A modest proposal for the DMCA
(Standard disclaimer: I am not a lawyer.)
A few days ago, I was contemplating the legality of copying a DVD movie to an iPod. In most cases, this violates two US laws: breaking the copy protection violates the Digital Millenium Copyright Act (DMCA), while making the copy violates copyright laws. In response, many people argue that the fair use principle allows people to make personal, noncommercial copies.
Unfortunately, this is a battle where no one is winning. The content producers claim that they are losing a huge sum of money due to illegal copying of their material, while the average consumer feels cheated when they have to purchase a new copy of the movie or music for each new audio or video format. Put another way, the content producers want to be paid for what they use, while the average consumer feels that they should pay once and get to use the content in a reasonable way.
The current solution is that most video and audio files are now copy protected so that you cannot use them on any device. This isn’t stemming widespread piracy of content, while it is a nuisance for the average consumer.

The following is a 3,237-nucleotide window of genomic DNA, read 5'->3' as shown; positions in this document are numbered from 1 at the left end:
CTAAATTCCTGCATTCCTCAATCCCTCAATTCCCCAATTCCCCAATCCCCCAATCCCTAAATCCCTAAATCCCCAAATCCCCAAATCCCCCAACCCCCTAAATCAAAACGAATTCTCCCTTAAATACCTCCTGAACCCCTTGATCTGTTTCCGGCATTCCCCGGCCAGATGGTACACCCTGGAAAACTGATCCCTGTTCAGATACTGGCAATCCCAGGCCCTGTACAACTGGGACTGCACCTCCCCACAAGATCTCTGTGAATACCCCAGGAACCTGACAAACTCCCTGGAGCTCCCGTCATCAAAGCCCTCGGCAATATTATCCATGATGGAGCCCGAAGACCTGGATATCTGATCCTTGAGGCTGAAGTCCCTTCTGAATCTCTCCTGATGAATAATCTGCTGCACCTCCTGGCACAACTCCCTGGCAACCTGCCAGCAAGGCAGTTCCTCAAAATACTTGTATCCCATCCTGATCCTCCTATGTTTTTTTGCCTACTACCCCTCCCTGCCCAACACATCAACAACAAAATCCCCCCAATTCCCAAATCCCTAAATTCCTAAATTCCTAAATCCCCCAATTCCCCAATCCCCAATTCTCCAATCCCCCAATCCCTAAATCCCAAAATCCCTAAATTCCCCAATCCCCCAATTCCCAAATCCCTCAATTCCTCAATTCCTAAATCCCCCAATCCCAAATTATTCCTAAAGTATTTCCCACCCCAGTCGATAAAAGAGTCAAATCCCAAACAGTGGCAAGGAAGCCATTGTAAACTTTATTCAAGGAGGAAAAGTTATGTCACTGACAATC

Then I realized that there could be a better way. Make it easy to track when people illegally share copyrighted material, while not punishing people who want to use their own material on various audio-video equipment.
Let me explain. Suppose that every piece of software that allows you to copy a video or audio file would embed a watermark. This watermark would identify you as the person who copied the file. If you share the files illegally, you would be prosecuted. But the material would not be copy protected, so you would be free to copy the audio or video material to any computer, video or audio device in your household.
So what about enforcement? That’s easy, too. It would be easy to legislate that every piece of copying software must contain the watermarking system. Through the legal system, the government could easily stop anyone from selling or distributing software that does not include a standard watermark system. Similarly, the government could make it illegal to produce software that removes the watermark from these files. Finally, it would be easy to monitor any file sharing system to track down people who illegally share files.
With this, you can track down the real criminals who are distributing illegal copies. And you don’t punish people who have paid for content. It’s not difficult.
Is there anyone in government who could actually make this happen?